During delivery as his head peeked out, I’ll never forget the look on his face. He makes the same look to this day. His eyes were open and he glanced slowly from side to side. It was overwhelmingly obvious to me at that moment that he had Down syndrome. He needed some help breathing when he first arrived and had to stay in the hospital for about a week because of jaundice. I actually passed out amongst all the commotion. My son also had a hole in his heart, and extra fluid on his kidneys. Many of these complications have only recently subsided or been corrected. None of that is the worst, but it certainly wasn’t the best-case scenario either. At the time, my wife and I felt totally incapable.
The midwife that helped deliver our baby boy noticed our sullen state of mind. She was very blunt with us as she basically told us to chin up and quit whining. She proceeded to explain that there are parents on waiting lists to adopt a child like ours. She also told us about a friend of hers whose husband left her after having their child with special needs. The midwife said that the father was the one missing out because the child he left had grown into a beautiful young adult that has brought life and love to the home, despite his absence.
I don’t have too many regrets in life, but my attitude about having a “defective” child when my son was born is one of the few. I believe those “what if” questions and the feelings they bring are normal to have, but they’re ultimately selfish, in the sense that we ask “what if” because of our own hang-ups and insecurities. My life has changed drastically since becoming a father, but especially since having a defective kid. My life has changed for the better. I am a better man because of my son, a better husband and father. We are also better together. He’s my sidekick, my right hand man, and my favorite dude to hang out with. My outlook on life is completely different. I have more compassion and I continue to learn to put the needs of others before myself, starting with my family. I have more joy in life, and I laugh more heartily because I’m grateful for the children I’ve been given, the one with special needs and the ones without.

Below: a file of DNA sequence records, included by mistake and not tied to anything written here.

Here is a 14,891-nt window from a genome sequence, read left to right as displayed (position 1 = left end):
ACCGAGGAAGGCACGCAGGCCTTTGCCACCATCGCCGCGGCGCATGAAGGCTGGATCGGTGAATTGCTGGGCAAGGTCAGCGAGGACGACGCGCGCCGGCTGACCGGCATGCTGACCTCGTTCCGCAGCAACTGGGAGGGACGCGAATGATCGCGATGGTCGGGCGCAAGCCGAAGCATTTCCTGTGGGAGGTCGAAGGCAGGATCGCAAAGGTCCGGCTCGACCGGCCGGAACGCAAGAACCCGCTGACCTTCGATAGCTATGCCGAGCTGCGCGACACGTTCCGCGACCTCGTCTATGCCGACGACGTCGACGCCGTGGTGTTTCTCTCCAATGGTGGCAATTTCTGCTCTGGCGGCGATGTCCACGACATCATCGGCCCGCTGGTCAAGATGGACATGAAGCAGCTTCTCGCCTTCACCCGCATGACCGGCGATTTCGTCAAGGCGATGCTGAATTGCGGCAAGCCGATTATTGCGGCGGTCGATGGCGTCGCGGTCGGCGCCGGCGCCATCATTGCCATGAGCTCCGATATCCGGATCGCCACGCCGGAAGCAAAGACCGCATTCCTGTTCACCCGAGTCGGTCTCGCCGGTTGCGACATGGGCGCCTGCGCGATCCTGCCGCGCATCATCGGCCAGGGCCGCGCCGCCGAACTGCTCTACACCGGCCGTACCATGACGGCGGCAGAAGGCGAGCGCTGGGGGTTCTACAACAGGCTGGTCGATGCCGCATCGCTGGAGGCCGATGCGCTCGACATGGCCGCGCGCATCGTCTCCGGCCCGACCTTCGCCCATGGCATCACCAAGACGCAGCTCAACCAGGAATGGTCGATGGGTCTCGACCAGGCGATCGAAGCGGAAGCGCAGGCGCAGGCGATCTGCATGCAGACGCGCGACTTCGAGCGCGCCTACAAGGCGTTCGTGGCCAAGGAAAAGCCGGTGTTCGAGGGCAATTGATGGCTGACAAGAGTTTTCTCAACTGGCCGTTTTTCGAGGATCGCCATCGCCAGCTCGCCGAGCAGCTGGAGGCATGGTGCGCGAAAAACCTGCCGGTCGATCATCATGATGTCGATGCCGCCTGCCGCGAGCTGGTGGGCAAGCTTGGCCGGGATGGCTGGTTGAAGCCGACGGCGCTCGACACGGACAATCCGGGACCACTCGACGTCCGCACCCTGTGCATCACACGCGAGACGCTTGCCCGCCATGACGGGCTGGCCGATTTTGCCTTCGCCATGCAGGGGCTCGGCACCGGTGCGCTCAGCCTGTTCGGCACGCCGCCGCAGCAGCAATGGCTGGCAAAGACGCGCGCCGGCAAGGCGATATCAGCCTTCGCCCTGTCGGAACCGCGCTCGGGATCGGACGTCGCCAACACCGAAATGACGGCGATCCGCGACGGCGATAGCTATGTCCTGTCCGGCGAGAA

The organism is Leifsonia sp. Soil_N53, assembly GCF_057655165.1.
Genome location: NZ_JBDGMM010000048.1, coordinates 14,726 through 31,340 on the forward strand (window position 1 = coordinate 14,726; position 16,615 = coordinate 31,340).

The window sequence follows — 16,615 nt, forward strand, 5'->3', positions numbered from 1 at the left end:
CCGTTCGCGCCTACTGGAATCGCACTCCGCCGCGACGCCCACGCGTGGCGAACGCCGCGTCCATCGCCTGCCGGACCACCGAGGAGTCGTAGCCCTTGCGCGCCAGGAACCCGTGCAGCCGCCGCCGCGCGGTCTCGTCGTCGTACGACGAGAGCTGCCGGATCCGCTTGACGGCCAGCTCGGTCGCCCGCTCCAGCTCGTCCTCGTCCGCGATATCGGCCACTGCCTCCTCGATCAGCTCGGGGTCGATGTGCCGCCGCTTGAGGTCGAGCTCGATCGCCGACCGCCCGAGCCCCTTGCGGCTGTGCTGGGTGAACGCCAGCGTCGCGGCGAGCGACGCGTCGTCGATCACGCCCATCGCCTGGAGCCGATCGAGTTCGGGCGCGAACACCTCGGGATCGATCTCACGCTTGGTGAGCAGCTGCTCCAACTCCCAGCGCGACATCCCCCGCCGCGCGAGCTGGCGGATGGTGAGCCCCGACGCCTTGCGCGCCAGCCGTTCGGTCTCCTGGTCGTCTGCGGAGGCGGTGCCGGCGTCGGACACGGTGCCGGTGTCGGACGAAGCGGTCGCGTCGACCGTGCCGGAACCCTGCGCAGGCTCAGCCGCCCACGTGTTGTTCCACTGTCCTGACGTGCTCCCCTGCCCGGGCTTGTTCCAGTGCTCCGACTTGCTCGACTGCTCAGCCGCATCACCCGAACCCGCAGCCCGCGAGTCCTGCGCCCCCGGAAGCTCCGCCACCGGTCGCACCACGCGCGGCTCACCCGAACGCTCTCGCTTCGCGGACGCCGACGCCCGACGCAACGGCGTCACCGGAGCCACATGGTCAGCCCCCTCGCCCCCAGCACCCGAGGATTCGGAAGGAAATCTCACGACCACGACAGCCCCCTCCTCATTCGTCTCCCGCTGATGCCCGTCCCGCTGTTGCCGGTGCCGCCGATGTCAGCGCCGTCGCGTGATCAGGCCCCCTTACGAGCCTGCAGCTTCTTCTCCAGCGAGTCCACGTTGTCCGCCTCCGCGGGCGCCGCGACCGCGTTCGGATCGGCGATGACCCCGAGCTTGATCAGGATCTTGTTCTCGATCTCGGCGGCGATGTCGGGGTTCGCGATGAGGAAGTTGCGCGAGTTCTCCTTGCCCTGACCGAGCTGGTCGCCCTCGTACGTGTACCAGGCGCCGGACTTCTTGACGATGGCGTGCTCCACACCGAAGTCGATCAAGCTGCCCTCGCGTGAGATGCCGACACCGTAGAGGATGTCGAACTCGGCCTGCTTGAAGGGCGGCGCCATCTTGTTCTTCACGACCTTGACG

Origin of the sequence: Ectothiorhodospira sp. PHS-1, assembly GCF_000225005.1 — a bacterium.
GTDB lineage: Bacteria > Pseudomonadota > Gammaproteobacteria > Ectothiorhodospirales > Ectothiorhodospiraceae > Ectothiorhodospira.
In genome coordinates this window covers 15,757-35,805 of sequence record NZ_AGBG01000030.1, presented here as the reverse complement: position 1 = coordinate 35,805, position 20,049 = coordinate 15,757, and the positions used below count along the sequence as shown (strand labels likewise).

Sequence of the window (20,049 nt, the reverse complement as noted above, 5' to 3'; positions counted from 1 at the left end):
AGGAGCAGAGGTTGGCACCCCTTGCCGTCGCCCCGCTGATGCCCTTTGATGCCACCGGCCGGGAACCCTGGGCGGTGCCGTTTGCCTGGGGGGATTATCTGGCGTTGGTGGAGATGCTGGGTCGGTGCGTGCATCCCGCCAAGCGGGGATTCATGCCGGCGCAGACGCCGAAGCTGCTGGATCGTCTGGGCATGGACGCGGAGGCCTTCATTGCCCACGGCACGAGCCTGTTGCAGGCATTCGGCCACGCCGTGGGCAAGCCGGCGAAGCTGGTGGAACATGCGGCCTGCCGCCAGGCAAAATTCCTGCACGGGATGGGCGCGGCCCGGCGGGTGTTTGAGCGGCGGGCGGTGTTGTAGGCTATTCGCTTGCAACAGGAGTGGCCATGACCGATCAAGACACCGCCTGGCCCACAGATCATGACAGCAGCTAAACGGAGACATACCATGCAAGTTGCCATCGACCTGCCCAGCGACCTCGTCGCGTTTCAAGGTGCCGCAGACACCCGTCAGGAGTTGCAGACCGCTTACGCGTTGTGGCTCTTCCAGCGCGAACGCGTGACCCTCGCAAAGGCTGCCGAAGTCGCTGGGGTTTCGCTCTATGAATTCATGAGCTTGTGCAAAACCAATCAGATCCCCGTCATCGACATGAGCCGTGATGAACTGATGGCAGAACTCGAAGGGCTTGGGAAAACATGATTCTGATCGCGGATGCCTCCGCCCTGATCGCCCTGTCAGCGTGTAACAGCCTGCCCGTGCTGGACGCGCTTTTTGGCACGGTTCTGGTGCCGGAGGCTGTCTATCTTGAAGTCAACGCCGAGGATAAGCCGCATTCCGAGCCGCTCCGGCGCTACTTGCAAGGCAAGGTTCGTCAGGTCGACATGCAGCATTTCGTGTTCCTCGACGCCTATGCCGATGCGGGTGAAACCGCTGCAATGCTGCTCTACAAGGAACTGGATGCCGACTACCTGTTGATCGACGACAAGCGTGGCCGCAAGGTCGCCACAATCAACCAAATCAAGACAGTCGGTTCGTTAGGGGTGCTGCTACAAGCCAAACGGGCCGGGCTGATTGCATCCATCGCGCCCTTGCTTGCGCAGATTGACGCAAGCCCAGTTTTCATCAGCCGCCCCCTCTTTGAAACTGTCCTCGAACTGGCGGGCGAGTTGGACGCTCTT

That’s just me though, and it’s a bit selfish to just write about what I’ve gained from my little super man. His life brings joy and happiness to nearly everyone he comes in contact with. His smile and laugh are infectious and he’s a fun, rad little guy. The thing is, I’m not alone. I’m just one story amongst many. I have since become a teacher for children with intellectual disabilities like my son. I also coach basketball and volunteer in our local Special Olympics program. I am in contact with, and connected to families nearly everyday with similar stories to my own.
These “defective” people have consumed my life and each one has their own story. Dads, I can tell you about awesome families that have thrived because of their defective kid. I can also tell you about those where the father dropped out, left a beautiful situation, and the child suffers from that absence. I’d also like to be able to tell you that there are no challenges, suffering, or heartache, but that’s not the case either. Each kid is different and comes with unique surprises, but that pretty much goes with any child. I can say that the joy and positivity far outweigh, and completely make up for, the negative stuff.
I’ve used the word “defective” through out this because that is how many outsiders see our children. I prefer to see them as “effective”. The lasting positive change and effects they leave on the people in their life are immeasurable. You will never really know the magnitude of it until you are affected.
So dad’s, having a child with special needs is not the end of the world. Take some time and have a cry about it if you need to. Then dry your eyes, put your big boy pants on, hold your head up and do the damn thing. Your kid needs you. Over time you just might begin to feel that you need them even more. Find a local group or organization specific or close to your child’s diagnosis/needs and get in the mix. It helps to be surrounded by others going through a similar situation. Stick around for your kid and be an integral part of their life. Cowards tuck their tail, leave, and expect someone else to take care of their responsibility. Every child needs their father, no matter how special their needs are.